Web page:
First of all, I have to give a shout out to my agency in the Bronx and say that I absolutely love it and I feel extremely lucky to be working there! I work in the adolescent foster care unit, so I do youth development work with youth from the ages of 14-20, and I mainly have older youth nearing 21….so yeah I’m not too much older than my youth! My agency believes in splitting up foster care casework between younger children and adolescents because they view the casework you do for those two age groups as very different youth development work that should be tailored to each age group. I have to say I completely agree with this concept and am enjoying learning more about youth development work for adolescents and what works and does not. Every caseworker and specialist in the adolescent unit is super-duper friendly and welcoming, stopping by my cubicle to introduce themselves, checking in to see how I am doing, and offering help when needed. The office atmosphere is really close-knit and they all have each other’s backs, which is extremely important when it comes to the work we do. My supervisor is extremely helpful and supportive, and someone I know I can go to about anything. The first day on the job I arrived and she brought me to my cubicle and said, “Welcome Home!” while simultaneously someone blew a foghorn signaling a fire drill! (Actually I’m not sure if it was a foghorn, but let’s just go with it for now) So, before I could even settle into my first official caseworker cubicle, we all had to start making our way out the door and to safety on the street. I turned to my supervisor and said, “Boss, is there some type of protocol for when new caseworkers start their first day of work that someone immediately blows a fog-horn for a fire drill right as they attempt to sit down at their cubicle?!?” She laughingly said yes, yes there is. At that moment, I knew it was the beginning of a beautiful relationship with my sup. I also felt very prepared should there ever be, God-forbid, a fire at the agency. Looking back now on this fire drill, it seems to fit well with the fact that I feel like I’m being birthed by fire……my office must have sensed that there really was a “fire” upon my arrival….so yeah it probably should be proper protocol of the agency, and that will be my first progressive change that I will attempt to bring to the foster care system! :p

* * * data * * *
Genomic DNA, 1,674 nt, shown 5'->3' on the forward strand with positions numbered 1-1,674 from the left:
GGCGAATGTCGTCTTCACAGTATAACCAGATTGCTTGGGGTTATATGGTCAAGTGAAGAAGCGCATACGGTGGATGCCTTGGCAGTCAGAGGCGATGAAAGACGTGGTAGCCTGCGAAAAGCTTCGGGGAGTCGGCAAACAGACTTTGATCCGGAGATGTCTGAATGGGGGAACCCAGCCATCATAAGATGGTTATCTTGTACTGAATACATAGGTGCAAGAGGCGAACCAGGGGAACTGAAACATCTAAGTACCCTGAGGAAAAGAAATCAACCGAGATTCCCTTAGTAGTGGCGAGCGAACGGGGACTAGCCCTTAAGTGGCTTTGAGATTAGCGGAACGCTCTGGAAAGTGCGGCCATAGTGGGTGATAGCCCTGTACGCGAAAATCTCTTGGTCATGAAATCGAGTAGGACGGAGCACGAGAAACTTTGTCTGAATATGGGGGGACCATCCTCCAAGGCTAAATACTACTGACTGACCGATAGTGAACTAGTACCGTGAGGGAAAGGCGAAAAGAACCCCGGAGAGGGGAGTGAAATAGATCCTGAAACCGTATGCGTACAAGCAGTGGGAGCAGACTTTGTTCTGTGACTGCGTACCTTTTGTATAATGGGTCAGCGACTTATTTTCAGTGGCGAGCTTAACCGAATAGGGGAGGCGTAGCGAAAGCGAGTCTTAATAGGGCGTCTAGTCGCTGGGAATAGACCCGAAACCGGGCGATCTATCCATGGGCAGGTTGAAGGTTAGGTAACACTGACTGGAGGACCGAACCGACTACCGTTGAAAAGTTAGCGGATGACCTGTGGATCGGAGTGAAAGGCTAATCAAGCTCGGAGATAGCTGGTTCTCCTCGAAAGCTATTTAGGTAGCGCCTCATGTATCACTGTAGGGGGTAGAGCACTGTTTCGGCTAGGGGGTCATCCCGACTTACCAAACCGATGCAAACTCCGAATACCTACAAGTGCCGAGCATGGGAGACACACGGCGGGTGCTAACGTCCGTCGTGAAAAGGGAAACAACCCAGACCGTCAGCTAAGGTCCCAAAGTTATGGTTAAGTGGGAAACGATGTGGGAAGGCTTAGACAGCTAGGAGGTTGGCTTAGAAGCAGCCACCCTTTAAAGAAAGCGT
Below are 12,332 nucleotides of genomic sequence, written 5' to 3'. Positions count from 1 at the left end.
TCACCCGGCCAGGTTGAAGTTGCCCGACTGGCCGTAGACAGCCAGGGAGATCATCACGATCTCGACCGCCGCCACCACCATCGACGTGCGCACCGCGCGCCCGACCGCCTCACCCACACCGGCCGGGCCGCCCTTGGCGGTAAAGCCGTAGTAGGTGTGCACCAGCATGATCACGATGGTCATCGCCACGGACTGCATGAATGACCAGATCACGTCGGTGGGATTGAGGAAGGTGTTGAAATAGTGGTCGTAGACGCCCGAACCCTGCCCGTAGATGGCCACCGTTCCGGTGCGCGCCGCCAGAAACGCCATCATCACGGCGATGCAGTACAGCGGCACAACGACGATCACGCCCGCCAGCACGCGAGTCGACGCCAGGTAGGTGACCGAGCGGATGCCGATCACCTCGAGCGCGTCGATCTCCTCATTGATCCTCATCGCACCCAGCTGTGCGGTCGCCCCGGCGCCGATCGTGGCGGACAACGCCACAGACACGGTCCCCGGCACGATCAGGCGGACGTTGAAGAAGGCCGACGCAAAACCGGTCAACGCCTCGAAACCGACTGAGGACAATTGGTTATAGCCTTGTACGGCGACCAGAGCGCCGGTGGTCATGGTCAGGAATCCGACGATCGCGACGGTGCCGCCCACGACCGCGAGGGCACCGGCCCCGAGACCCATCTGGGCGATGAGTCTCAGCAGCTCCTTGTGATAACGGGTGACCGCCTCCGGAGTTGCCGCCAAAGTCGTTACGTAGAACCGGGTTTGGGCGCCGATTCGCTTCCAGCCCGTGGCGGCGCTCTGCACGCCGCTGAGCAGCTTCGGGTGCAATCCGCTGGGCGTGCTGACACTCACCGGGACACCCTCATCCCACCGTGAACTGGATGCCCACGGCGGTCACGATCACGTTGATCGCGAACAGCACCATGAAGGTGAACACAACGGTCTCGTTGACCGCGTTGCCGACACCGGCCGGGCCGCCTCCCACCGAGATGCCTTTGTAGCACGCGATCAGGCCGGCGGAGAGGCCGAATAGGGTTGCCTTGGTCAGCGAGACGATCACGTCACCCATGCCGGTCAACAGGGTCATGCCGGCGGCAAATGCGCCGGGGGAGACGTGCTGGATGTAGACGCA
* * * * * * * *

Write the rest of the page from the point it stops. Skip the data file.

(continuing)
As much as I like to fill my life with humor to get me through, I have to say that this work is truly changing my life in a very serious way. Everyday is an adventure full of surprises, heart-warming moments, sad times, babies, craziness, tons of paperwork, and the occasional, yet brief, down moments where I remember to eat, breathe, and be mindful and aware of my life experience happening in the present moment. When I am able to find the time to be truly present in myself, I realize just how amazing my now really is as a caseworker in foster care. I feel incredibly fortunate to have this opportunity to do such meaningful work with youth and families. I really am taking to heart the concept that you cannot help solve everyone’s problems overnight and that change takes time and is a process that you must stick with, looking for the little successes along the way to celebrate and motivate you to continue doing the very important and difficult work you do. I have also learned that sometimes the biggest help you can provide anyone is just showing up and being a consistent presence in people’s lives. Instead of always wanting to give advice and offer solutions to everything right away, if you just listen, acknowledge people’s struggles, empathize with them if you can, giving them the space to feel what they feel and experience what they are experiencing, then that in itself is helpful.
From my life experiences, I have found that when I allow myself the space and time to truly have my experiences and learn to accept my present situation whatever it may be, good or bad, instead of wanting to hold on to a moment that I have labeled as “good” or flee from a moment that I’ve labeled “bad,” then I gain much-needed clarity. It’s like taking a step back and just being present in your situation, not judging it as good or bad, but just allowing it to exist, because it does, whether you want it to or not. The truth is nothing lasts forever, and you can choose to accept this, or deny this. I’ve found that once I accept that everything passes, the good times and the bad, I am much more at peace and am able to better live my life and find solutions to problems or ways to let go of something I’m holding on to that is no longer there. When I am at peace, my interactions with others are more peaceful and I in turn pass peace on to others, which is the only way I believe I can truly help others in this life. I hope to cultivate this for myself, so that I can help others cultivate it for themselves and in essence be their own advocates of change and peace in their own lives.